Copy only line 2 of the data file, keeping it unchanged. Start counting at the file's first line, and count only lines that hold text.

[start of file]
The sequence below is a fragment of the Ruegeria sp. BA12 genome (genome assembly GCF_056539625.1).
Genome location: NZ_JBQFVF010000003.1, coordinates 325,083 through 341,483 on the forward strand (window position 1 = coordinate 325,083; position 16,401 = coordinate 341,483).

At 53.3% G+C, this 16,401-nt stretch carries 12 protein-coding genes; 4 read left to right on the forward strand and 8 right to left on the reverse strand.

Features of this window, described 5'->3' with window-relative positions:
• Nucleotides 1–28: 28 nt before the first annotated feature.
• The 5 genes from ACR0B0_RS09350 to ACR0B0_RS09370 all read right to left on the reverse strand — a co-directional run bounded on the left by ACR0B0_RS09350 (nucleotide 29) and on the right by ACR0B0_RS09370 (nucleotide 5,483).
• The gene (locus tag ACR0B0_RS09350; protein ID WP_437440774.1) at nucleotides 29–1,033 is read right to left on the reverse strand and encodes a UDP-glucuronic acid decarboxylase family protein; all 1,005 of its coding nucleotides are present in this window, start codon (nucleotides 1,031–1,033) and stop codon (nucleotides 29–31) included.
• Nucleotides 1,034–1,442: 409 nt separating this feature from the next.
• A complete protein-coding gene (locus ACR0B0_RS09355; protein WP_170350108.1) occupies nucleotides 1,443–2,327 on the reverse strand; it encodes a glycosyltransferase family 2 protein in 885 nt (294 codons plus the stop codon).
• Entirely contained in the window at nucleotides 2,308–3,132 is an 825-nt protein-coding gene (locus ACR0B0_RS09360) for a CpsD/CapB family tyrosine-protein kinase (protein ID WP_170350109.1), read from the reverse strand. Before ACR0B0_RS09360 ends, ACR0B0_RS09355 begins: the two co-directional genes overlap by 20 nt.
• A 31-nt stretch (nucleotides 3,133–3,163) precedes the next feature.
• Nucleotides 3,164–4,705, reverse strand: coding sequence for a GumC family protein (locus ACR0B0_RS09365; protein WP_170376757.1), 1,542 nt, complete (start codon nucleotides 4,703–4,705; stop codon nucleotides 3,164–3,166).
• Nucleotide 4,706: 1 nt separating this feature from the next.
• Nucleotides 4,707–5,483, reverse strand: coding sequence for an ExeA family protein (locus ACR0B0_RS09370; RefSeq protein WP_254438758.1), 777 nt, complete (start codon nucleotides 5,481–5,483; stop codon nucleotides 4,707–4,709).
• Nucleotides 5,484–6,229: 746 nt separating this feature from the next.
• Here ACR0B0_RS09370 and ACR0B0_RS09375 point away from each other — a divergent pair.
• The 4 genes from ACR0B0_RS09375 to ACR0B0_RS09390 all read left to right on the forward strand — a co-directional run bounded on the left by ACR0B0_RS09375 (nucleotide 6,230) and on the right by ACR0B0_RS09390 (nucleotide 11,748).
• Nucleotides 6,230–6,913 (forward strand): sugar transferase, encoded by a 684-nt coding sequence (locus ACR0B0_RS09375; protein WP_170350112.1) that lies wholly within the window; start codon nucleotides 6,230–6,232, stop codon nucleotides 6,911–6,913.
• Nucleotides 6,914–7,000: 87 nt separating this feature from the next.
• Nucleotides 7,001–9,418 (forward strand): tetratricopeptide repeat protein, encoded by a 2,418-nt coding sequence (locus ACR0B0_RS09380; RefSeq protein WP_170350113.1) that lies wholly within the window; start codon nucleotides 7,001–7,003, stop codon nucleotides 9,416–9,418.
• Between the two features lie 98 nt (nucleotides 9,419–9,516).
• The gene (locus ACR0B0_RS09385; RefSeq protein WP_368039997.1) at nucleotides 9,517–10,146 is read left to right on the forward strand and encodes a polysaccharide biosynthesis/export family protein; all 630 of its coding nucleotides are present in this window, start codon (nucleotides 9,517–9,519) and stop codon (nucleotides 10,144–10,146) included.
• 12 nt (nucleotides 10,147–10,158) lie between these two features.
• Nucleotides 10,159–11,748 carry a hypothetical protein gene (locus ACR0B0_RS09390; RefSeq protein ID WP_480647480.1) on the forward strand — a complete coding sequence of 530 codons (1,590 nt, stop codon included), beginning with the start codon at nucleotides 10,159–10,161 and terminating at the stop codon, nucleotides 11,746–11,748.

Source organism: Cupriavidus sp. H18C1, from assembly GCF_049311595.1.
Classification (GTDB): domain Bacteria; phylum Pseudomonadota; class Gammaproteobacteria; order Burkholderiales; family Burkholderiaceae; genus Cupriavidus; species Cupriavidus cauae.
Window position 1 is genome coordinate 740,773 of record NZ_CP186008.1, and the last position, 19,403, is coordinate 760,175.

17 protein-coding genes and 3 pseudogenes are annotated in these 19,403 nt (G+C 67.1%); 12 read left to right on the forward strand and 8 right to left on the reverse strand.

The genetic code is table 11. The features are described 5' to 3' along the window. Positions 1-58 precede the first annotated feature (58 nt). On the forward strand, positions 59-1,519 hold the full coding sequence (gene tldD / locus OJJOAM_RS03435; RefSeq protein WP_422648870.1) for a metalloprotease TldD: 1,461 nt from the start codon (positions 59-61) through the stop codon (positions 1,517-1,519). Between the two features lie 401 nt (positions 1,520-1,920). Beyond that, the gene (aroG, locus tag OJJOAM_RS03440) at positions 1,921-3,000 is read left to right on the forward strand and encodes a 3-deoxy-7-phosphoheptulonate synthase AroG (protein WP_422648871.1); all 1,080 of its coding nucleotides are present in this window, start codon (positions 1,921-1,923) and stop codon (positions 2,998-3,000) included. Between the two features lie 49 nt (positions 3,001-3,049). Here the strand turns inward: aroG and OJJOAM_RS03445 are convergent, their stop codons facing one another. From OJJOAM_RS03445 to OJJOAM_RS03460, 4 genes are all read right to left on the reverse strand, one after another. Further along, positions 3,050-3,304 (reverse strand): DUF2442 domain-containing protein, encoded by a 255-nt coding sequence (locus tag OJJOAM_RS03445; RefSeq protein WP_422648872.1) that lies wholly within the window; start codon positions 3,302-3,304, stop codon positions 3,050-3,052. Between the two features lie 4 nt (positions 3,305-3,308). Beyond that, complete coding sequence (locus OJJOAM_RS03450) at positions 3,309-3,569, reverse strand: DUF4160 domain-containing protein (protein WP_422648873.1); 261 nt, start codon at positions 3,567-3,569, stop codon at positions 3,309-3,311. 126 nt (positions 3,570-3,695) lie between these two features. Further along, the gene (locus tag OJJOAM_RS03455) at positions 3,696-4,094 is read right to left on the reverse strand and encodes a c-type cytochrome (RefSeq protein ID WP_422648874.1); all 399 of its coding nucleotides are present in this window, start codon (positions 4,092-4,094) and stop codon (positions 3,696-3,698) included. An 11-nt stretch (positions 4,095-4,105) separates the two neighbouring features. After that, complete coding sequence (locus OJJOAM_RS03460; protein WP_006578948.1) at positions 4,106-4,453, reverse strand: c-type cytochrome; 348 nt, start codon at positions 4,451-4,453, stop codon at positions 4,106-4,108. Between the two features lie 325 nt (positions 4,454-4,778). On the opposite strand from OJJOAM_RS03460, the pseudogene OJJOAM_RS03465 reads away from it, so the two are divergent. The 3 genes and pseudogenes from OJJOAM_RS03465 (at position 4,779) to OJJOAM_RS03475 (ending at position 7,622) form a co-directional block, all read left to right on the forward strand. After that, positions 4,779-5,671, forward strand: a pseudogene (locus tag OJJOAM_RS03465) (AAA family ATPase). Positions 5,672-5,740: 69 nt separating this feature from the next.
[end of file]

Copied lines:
Genome location: NZ_JBQFVF010000003.1, coordinates 325,083 through 341,483 on the forward strand (window position 1 = coordinate 325,083; position 16,401 = coordinate 341,483).